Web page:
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FCA warns preference share issuers amid Aviva fallout

Financial Conduct Authority chief executive Andrew Bailey says any issuer considering cancellation needs to be wary of market abuse rules.

 
FCA warns preference share issuers amid Aviva fallout
 

Financial Conduct Authority (FCA) chief executive Andrew Bailey has written to issuers of preference shares, warning them to be wary of market abuse rules if considering cancelling the investments.

Bailey's intervention follows insurer Aviva's controversial announcement last month that it planned to cancel its high yielding preference shares at par, which sent the shares tumbling.

The insurer was eventually forced to back down after a backlash from retail investors, fund managers and MPs. The shares have since recovered some of their losses.

Aviva's move has had a knock-on impact on the wider preference share market, with most now trading at lower levels amid investor wariness.

One of the few preference shares to have recovered all of the losses incurred following Aviva's move is that issued by insurer Ecclesiastical, which was quick to reassure investors it had no plans to follow Aviva's lead and seek to cancel them. But other issuers have not clarified their position.

In a 'Dear CEO' letter, Bailey warned preference share issuers they needed to consider whether any plan to cancel preference shares constituted inside information.

'Inside information must be announced as soon as possible unless there are grounds for delay and must not be disclosed selectively or privately to individual investors,' he said.

He urged issuers to ensure investors had access to the original terms and conditions of the shares, any changes that had since been made, and a detailing of how shareholder votes would be conducted.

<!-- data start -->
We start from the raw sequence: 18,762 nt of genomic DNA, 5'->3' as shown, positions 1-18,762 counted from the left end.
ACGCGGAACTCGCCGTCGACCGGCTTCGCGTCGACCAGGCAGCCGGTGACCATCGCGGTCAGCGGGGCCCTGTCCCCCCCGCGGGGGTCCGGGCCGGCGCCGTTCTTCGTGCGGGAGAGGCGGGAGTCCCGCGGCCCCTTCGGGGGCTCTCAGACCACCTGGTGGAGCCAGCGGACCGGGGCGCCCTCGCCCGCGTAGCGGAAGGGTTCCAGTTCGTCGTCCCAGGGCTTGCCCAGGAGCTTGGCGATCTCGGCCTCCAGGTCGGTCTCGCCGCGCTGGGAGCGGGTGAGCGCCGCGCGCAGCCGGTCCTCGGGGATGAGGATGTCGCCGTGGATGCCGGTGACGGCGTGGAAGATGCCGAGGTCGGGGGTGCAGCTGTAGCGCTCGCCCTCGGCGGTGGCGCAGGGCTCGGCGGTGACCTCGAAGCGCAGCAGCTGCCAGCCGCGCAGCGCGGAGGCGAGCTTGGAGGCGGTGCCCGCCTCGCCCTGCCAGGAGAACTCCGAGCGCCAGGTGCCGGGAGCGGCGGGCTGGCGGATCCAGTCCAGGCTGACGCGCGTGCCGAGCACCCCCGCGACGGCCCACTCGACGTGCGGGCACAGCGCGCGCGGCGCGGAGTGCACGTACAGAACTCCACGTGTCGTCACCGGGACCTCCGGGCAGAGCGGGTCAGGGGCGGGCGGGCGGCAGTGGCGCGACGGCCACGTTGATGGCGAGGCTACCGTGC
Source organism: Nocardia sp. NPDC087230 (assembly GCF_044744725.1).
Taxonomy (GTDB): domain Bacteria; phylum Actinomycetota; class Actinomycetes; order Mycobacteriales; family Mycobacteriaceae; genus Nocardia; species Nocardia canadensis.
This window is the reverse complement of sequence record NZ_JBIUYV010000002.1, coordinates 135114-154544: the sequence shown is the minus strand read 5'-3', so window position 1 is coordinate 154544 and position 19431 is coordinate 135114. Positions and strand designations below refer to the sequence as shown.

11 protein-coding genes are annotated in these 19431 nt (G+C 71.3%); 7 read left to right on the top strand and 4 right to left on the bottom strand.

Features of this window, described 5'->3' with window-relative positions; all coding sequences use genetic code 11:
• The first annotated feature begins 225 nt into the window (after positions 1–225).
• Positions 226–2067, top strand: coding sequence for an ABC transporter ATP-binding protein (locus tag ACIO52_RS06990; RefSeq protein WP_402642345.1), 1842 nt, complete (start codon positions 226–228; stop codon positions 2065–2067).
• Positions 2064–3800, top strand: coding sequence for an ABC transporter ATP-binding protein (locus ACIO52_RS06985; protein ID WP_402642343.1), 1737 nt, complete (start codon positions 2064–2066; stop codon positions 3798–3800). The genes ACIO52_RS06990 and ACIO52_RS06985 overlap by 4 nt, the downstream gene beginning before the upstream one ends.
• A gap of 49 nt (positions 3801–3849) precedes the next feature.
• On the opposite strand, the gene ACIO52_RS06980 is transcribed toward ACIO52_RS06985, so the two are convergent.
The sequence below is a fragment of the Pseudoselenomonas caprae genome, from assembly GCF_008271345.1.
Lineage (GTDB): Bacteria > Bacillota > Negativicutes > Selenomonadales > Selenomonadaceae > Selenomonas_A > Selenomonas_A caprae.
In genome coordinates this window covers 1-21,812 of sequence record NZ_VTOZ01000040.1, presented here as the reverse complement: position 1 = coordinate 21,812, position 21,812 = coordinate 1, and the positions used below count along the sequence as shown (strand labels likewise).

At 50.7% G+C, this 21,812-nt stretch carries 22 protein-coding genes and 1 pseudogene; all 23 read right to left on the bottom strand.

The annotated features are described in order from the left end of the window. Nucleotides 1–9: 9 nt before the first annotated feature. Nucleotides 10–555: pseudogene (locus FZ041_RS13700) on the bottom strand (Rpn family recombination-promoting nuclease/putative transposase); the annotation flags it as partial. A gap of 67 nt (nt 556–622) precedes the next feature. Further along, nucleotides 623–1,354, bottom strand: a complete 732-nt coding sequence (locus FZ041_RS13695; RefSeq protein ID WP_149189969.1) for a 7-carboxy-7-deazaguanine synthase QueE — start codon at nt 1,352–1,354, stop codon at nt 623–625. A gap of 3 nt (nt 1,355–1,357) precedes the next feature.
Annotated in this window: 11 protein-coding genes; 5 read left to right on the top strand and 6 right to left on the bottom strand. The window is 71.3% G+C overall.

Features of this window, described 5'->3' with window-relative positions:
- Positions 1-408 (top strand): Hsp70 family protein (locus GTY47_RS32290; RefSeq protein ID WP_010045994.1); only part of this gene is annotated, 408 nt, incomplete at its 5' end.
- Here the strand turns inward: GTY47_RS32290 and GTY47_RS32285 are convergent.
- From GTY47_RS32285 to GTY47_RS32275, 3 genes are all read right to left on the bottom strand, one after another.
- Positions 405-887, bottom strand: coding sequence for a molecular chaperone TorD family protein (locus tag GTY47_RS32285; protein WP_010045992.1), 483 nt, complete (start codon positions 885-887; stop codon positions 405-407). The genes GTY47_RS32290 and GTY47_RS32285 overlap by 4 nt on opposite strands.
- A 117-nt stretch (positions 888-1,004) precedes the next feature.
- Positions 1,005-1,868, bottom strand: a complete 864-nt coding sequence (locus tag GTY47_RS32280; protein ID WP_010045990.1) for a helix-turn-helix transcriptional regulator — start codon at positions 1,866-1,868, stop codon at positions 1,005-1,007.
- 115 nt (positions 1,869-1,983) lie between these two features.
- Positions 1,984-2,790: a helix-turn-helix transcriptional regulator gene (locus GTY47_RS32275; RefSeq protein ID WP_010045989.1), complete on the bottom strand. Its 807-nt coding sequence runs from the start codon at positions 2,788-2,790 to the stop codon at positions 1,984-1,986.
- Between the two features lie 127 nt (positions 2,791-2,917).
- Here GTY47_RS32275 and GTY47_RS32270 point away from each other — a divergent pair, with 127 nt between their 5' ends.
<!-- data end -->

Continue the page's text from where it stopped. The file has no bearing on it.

Among the controversial aspects of Aviva's plan was the nature of the vote on its proposals.

Prospectus documents for Aviva preference shares stated they 'will not be redeemable, save with the approval of the holders'. 

But the insurer claimed it was seeking to 're-pay' them under a 'reduction of capital', which was 'a different mechanism under law to redemption'.

Aviva said this would be put to a vote, not just of preference shareholders, but all investors. This meant ordinary shareholders would have sealed the fate of Aviva preference shares, while Aviva would have been able to wave through cancellation of preference shares issued by its General Accident legacy car insurance subsidiary, as the sole ordinary shareholder.

Bailey suggested issuers publish a Q&A for investors, outlining whether shareholder rights could be changed, or the preference shares cancelled at below the market price, without a shareholder vote, and whether the issuer had any plans to attempt this.

He urged them to consider 'whether there is a risk that the prevailing market price of any of your company's shares or other signals from investors suggest that there is a lack of understanding over the terms and conditions of those shares and/or your company's intentions regarding them'.

'The FCA wants to ensure investors have access to the information they require in order to properly assess the risks and rewards attaching to such shares.'

3 comments so far. Why not have your say?

Nicholas Blake

Apr 19, 2018 at 09:23

The FCA ought to have done this long ago. The announcement is tantamount to an admission that its former guidance/rules were too lax. It might just be that it is it which is at fault rather than the issuers.

I expect most of the issuers of the 'financial' pref's 'irredeemable' pref's to clarify that they are repayable at 100% subject to a court scheme but not class meetings -- in other words those were the terms all along!

And my read of the letter is that issuers are entirely entitled to state that they have no present intention of repaying at par but that they will make a statement if that changes. The Takeover Panel would treat such statements as kicking them into touch for six months.

There must be a real risk, though, that any affected pref's will drop significantly on such announcements.

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PaulSh

Apr 19, 2018 at 09:24

Not a hauling over the coals or even a slap on the wrist, that was a green light "as long as you tell everyone".

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Letapt

Apr 19, 2018 at 14:46

FCA seems to be offering more protection to banks than to their customers and investors.

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